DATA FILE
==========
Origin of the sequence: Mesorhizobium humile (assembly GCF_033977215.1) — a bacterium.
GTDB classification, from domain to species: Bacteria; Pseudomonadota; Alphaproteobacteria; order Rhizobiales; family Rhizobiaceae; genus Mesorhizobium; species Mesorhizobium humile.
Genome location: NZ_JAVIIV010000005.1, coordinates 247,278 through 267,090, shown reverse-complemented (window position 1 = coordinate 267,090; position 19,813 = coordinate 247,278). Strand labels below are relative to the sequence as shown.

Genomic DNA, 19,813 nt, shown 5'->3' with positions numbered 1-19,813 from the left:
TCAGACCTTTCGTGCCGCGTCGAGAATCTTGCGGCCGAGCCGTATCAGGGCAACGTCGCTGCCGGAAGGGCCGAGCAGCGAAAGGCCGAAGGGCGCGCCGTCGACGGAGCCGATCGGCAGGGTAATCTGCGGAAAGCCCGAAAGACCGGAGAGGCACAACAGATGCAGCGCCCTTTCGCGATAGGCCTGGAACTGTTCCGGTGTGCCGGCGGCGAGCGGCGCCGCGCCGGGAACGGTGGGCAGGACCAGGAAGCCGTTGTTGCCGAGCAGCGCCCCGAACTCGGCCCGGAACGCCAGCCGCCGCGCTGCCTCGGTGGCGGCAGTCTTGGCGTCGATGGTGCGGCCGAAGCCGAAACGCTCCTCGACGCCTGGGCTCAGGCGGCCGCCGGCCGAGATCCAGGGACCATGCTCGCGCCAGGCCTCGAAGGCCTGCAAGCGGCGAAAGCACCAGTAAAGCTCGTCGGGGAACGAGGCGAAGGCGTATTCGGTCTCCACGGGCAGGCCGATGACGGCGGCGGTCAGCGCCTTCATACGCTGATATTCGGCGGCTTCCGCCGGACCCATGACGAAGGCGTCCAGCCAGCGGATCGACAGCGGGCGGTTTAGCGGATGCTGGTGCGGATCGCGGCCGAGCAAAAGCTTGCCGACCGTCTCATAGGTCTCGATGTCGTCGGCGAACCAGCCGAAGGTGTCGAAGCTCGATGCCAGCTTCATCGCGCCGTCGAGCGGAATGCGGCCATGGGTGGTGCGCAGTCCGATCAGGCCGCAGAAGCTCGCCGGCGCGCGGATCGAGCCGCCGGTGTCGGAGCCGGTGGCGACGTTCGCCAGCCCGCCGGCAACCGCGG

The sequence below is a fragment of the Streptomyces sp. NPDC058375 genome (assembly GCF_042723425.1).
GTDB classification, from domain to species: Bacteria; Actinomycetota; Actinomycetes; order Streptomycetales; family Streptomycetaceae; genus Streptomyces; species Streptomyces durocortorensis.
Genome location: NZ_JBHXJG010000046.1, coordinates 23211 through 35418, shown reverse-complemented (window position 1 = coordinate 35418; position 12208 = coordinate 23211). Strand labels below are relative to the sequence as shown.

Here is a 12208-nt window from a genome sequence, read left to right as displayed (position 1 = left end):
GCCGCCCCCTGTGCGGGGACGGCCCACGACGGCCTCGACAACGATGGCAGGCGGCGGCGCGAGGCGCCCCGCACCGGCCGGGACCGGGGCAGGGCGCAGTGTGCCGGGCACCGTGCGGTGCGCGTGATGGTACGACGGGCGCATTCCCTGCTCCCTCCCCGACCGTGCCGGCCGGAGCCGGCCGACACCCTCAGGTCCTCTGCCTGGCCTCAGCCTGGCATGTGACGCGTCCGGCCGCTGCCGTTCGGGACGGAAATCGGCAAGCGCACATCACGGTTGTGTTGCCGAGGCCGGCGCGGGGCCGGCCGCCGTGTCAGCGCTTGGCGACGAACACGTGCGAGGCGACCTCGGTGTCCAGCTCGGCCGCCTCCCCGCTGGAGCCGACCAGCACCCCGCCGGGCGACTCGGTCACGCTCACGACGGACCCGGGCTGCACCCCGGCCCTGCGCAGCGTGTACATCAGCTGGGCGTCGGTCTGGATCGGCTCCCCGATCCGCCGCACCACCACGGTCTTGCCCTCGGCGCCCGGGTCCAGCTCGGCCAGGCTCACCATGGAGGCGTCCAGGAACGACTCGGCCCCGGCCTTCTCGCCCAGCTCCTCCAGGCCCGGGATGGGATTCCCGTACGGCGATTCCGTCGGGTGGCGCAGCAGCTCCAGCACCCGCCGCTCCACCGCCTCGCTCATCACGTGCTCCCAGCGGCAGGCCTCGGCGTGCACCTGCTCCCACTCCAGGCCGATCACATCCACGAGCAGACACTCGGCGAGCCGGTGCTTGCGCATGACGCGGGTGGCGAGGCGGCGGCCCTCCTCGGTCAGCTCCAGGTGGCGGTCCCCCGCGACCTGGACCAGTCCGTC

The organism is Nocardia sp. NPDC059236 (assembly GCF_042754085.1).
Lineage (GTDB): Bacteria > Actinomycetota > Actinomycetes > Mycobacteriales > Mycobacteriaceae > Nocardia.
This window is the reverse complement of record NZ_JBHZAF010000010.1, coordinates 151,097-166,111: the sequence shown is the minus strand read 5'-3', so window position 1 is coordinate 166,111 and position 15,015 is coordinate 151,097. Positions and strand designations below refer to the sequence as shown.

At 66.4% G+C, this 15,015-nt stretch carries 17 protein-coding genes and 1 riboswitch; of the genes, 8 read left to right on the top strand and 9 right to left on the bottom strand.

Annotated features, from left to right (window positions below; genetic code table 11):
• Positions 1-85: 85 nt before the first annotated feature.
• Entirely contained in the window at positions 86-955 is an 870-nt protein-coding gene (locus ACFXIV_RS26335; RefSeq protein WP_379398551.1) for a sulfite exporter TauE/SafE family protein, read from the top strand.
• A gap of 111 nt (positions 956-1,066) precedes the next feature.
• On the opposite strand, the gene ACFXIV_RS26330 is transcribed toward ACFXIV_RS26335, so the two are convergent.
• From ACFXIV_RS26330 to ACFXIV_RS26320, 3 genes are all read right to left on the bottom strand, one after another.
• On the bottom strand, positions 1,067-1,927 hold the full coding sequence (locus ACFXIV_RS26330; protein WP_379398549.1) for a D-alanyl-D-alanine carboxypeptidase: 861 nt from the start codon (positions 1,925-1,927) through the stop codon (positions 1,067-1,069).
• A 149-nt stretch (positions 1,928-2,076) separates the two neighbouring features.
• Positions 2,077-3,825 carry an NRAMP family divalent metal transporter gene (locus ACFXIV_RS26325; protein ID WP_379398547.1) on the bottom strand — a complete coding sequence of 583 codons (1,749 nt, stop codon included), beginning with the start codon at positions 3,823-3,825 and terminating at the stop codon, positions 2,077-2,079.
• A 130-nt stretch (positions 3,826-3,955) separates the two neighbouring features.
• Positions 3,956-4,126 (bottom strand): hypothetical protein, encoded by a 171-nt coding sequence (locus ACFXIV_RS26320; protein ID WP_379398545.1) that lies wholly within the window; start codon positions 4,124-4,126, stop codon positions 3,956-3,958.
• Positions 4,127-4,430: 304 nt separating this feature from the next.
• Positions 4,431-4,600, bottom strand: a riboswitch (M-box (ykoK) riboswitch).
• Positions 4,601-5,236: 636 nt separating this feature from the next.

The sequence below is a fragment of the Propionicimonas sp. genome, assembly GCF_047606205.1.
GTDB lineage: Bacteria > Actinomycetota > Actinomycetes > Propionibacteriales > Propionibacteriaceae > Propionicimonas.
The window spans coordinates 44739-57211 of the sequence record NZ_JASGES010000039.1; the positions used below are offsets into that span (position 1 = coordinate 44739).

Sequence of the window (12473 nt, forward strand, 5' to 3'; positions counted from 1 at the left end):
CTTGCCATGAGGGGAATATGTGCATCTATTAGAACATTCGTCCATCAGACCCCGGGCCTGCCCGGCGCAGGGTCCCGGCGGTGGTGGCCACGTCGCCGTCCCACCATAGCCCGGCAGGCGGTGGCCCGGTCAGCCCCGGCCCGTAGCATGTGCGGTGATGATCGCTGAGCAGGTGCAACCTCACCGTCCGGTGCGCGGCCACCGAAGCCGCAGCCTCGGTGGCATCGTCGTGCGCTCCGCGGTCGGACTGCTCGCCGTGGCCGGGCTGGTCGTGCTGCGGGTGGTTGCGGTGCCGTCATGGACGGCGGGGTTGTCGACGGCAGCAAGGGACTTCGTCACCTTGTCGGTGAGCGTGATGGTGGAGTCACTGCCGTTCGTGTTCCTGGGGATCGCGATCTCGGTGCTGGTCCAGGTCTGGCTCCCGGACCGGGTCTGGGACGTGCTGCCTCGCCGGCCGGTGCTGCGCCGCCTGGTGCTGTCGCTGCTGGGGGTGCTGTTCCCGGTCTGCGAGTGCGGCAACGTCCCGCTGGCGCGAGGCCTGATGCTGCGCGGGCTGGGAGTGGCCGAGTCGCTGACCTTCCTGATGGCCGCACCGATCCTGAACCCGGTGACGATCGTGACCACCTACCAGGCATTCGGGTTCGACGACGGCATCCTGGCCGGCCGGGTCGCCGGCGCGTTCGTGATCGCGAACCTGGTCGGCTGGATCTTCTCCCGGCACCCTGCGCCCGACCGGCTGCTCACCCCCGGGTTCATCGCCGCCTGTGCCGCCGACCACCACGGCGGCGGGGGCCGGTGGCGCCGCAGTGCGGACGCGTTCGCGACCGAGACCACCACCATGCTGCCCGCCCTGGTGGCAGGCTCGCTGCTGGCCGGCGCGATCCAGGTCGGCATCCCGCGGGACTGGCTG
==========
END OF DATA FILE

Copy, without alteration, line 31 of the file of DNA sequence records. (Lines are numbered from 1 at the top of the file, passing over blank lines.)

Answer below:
The window spans coordinates 44739-57211 of the sequence record NZ_JASGES010000039.1; the positions used below are offsets into that span (position 1 = coordinate 44739).